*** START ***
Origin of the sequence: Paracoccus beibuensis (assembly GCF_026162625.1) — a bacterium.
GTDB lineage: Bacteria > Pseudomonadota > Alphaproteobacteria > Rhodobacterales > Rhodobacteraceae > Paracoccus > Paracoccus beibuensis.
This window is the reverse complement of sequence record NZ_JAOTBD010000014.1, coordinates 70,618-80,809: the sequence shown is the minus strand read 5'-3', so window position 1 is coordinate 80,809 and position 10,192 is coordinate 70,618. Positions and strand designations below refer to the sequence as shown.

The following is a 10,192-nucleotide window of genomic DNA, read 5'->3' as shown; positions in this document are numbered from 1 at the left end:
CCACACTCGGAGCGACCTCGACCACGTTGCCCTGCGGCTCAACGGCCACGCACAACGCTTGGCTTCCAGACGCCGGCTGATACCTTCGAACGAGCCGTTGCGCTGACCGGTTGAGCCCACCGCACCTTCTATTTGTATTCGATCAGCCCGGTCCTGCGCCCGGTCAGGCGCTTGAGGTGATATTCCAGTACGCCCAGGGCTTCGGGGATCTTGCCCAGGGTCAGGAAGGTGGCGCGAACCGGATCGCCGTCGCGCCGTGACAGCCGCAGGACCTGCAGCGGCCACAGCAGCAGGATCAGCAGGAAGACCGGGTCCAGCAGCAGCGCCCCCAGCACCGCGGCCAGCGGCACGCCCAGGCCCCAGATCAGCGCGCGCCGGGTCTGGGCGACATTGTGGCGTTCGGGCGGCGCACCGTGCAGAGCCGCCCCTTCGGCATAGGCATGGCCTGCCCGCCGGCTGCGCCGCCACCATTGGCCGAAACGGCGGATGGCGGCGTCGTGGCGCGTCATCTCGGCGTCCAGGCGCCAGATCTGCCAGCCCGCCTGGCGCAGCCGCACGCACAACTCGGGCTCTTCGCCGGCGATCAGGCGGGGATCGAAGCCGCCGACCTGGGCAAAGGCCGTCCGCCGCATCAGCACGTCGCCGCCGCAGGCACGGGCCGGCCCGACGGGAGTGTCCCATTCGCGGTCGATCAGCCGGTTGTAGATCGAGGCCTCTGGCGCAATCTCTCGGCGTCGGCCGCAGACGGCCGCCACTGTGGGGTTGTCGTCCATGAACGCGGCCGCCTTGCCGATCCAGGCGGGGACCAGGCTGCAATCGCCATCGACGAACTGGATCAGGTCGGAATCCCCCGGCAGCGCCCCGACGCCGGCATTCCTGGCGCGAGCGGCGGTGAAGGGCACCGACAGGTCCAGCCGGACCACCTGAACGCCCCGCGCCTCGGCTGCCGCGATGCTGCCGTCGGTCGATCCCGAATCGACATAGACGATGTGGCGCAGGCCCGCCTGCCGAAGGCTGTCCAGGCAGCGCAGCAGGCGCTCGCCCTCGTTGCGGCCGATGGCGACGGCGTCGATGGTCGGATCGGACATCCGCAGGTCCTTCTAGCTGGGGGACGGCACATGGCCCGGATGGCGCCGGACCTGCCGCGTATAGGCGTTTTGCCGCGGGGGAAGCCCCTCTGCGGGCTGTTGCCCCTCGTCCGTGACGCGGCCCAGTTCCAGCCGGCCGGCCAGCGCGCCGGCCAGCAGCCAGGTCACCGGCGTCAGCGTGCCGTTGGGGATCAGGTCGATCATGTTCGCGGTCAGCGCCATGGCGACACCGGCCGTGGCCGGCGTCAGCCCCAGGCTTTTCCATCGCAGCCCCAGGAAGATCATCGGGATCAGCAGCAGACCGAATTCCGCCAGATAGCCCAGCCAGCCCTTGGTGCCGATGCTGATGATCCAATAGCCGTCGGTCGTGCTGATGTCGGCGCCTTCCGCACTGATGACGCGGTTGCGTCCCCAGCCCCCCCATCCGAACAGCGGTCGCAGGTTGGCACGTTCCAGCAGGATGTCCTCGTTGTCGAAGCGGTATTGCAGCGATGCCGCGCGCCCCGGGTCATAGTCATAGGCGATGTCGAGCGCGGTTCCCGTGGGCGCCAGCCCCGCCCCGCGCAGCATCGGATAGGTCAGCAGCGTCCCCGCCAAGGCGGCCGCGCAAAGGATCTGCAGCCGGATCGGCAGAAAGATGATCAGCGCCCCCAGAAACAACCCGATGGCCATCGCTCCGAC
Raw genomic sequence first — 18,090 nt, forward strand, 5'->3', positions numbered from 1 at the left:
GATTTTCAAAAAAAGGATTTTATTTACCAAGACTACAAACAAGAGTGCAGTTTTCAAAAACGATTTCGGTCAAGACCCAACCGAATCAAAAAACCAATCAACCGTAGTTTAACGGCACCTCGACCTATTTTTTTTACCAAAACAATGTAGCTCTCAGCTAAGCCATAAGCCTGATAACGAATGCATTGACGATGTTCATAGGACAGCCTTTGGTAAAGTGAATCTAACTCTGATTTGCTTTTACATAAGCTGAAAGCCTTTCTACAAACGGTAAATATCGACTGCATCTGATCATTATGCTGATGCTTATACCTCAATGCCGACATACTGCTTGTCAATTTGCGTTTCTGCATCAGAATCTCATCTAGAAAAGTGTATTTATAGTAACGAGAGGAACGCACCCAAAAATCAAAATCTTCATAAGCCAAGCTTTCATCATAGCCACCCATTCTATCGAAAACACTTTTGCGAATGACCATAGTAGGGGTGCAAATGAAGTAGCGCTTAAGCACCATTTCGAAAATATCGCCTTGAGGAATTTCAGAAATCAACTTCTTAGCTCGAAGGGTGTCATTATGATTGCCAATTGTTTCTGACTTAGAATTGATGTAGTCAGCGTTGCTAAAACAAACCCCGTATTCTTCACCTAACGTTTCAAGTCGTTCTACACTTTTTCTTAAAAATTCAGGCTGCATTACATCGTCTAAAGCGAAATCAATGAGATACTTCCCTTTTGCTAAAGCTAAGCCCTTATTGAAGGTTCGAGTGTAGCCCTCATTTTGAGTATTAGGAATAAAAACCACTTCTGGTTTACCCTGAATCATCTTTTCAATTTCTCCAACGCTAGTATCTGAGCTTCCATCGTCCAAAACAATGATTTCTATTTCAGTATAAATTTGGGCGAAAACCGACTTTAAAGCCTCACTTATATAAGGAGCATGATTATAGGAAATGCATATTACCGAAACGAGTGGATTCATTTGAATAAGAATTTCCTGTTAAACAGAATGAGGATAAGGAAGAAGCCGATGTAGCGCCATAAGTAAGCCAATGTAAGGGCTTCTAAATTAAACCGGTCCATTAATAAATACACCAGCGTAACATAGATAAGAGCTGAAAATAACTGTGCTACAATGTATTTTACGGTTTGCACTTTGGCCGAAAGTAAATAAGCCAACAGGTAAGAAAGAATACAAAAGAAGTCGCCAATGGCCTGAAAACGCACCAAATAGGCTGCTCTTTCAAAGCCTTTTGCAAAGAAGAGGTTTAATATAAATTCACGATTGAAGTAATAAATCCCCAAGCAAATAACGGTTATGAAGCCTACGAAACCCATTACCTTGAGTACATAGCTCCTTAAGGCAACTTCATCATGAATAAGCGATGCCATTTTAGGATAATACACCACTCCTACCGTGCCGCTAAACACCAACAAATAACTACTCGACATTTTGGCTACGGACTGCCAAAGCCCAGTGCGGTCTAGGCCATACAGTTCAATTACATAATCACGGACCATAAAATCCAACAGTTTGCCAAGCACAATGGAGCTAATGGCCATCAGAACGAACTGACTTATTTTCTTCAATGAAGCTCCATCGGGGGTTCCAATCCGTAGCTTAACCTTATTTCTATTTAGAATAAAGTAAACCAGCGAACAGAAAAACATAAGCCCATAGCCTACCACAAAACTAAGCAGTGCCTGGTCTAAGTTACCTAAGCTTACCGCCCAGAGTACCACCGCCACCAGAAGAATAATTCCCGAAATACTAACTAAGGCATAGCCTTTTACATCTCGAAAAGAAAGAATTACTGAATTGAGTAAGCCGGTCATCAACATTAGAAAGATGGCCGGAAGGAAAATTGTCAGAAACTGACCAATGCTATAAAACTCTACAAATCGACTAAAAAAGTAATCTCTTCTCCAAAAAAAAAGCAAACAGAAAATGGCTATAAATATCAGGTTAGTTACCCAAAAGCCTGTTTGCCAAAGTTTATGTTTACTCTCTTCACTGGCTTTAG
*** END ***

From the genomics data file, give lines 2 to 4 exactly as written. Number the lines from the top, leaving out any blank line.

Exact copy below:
GTDB lineage: Bacteria > Pseudomonadota > Alphaproteobacteria > Rhodobacterales > Rhodobacteraceae > Paracoccus > Paracoccus beibuensis.
This window is the reverse complement of sequence record NZ_JAOTBD010000014.1, coordinates 70,618-80,809: the sequence shown is the minus strand read 5'-3', so window position 1 is coordinate 80,809 and position 10,192 is coordinate 70,618. Positions and strand designations below refer to the sequence as shown.

The following is a 10,192-nucleotide window of genomic DNA, read 5'->3' as shown; positions in this document are numbered from 1 at the left end: